Other critics of the President point to a sluggish economy. The government of President Goodluck Jonathan which he took over from grew the Nigerian economy to the number-one position on the continent by 2013, but the present GDP of $376.4bn can hardly compare with that of $630bn dollars with which the economy attained that enviable position.

The continuous rise of foreign debts in the last four years makes Nigerians nostalgic of the time in 2006 when their country became the first in Africa to pay off its debts to the Paris Club. Foreign debt is now well over $22bn while unemployment reached nearly 40% earlier in the year.

Government found that contrary to the electoral promises, it could not improve on the exchange rate of the naira. It was less than N160 to the US dollar when Buhari came in, but now is more than N360 to the dollar.

Buhari’s administration also hoped to bring down the pump price of petrol but instead that too has doubled, fuelling inflation that at the end of the year was 11.28%.

At 1.5% the economy is growing at less than the 2.5% the World Bank had forecast and well below the government’s own expectation of 3.5%.

When Buhari presented the 2019 Budget to the bicameral parliament he was booed for what critics see as the partiality with which he handled the anti-corruption campaign. There had been several instances when his supporters were accused but little or nothing was done by way of official sanction while opposition figures were routinely harassed.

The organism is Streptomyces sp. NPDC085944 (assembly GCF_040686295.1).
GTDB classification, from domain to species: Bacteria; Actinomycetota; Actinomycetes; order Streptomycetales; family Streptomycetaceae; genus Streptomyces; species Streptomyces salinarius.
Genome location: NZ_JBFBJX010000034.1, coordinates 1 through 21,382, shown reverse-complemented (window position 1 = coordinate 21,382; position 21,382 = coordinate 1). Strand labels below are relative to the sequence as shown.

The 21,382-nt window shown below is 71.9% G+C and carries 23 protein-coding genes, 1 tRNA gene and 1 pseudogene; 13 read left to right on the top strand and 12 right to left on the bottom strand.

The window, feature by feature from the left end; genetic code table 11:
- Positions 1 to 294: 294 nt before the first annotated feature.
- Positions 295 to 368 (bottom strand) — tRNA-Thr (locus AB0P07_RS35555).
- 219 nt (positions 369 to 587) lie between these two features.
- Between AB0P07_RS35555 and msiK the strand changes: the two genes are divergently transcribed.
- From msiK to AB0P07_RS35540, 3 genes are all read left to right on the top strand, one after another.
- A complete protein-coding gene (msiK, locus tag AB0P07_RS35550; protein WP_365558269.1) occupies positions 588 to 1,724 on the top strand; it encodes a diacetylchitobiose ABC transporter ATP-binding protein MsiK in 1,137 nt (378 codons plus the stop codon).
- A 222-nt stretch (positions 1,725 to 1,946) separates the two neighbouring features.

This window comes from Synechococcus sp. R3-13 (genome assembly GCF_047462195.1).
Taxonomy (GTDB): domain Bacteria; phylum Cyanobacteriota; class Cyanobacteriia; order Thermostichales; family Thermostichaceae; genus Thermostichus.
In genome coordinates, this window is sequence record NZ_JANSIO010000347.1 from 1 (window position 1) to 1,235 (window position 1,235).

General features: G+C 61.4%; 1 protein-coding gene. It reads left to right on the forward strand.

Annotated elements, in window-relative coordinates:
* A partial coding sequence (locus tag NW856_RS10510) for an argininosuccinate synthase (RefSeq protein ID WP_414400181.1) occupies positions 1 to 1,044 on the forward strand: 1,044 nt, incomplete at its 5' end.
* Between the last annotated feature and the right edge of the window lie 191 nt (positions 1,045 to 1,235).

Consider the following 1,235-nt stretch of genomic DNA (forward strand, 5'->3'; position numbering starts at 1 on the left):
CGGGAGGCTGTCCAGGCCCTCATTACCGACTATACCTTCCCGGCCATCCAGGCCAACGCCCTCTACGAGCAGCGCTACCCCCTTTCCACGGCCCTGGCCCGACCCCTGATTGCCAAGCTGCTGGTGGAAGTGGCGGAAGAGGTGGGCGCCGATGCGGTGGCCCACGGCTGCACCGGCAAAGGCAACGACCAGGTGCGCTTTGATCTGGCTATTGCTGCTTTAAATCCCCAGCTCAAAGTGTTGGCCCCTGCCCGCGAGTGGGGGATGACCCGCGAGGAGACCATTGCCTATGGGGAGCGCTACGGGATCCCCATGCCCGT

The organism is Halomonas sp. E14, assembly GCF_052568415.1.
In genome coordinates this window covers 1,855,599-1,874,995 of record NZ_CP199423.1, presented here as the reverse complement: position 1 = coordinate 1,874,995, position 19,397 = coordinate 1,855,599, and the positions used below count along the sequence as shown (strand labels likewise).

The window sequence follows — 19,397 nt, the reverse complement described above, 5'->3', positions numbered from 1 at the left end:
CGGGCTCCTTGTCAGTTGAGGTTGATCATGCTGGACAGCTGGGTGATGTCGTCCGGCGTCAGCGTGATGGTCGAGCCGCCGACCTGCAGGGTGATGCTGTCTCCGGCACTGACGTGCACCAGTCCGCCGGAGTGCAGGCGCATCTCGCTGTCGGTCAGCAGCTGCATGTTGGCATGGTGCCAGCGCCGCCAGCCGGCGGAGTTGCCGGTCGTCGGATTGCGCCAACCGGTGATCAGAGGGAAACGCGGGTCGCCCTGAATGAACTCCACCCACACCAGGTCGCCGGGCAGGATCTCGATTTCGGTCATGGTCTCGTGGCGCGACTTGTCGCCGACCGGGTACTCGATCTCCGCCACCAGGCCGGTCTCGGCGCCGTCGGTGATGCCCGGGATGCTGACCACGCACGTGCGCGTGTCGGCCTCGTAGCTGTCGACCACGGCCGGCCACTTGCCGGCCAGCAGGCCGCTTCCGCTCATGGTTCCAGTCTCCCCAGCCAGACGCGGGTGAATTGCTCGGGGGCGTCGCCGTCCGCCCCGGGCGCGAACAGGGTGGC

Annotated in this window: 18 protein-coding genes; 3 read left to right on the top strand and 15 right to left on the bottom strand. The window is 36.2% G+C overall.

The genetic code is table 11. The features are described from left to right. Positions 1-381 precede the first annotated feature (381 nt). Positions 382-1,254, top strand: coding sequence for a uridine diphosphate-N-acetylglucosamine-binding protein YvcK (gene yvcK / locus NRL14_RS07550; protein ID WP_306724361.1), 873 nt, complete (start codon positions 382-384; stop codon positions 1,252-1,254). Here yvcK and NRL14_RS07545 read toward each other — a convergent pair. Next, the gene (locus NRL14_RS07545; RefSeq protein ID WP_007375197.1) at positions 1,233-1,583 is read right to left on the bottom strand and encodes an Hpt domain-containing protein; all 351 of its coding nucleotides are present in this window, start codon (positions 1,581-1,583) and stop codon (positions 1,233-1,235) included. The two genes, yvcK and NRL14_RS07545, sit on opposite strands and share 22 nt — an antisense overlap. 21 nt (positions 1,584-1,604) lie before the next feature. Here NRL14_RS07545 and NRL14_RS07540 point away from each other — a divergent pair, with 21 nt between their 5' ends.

When the Secretary of the Federal Government, Babachir Lawal, was alleged to have misused N270m it became a popular joke when he replied that the money had been used to cut grass. The money had been officially provided to alleviate food needs in the north-eastern districts with large numbers of internally displaced persons from the Boko Haram insurgency.

He was merely given a slap on the wrist and removed from his post.There was no further action on the misused fund.

Abubakar’s masterstroke?

Atiku Abubakar chose Peter Obi, who was a governor of the most prosperous state, Anambra as his running mate.Obi is also rated as one of Nigeria’s most principled leaders who left office without any illicit self-enrichment. Former President Obasanjo described him as a “bundle of integrity” Many Nigerians went over to the opposition PDP as a result of the combination.

The word, ‘Atikulation’, was immediately introduced in the Nigeria’s political discourse in praise of what was considered by many as a master-stroke strategy by the PDP.

Another factor that is considered in Abubaker’s favour is that he is also a Muslim Fulani, like Buhari. Mike Ahamba, a Senior Advocate (Nigeria’s equivalent of Queen’s Counsel), said: “I don’t think Atiku will have any difficulty defeating Buhari in this election. For the first time Buhari is going to face a Northern opponent; it is not North versus South … I don’t see why Atiku shouldn’t win this election.”

But Nigerian elections have a habit of confounding the pundits. Nothing can be taken for granted until the results have been counted and agreed on. NA

Written By
Peter Ezeh

Peter Ezeh is one of New African magazine's longest serving correspondents. He began his career in Nigeria and rose to the position of news editor of the Punch; served as Lagos chief correspondent of the Satellite newspaper group in Enugu and edited The Point in Port Harcourt. He he is an alumni of the University of Cambridge’s (Wolfson College) Press Fellowship programme.

Leave a comment

Your email address will not be published. Required fields are marked *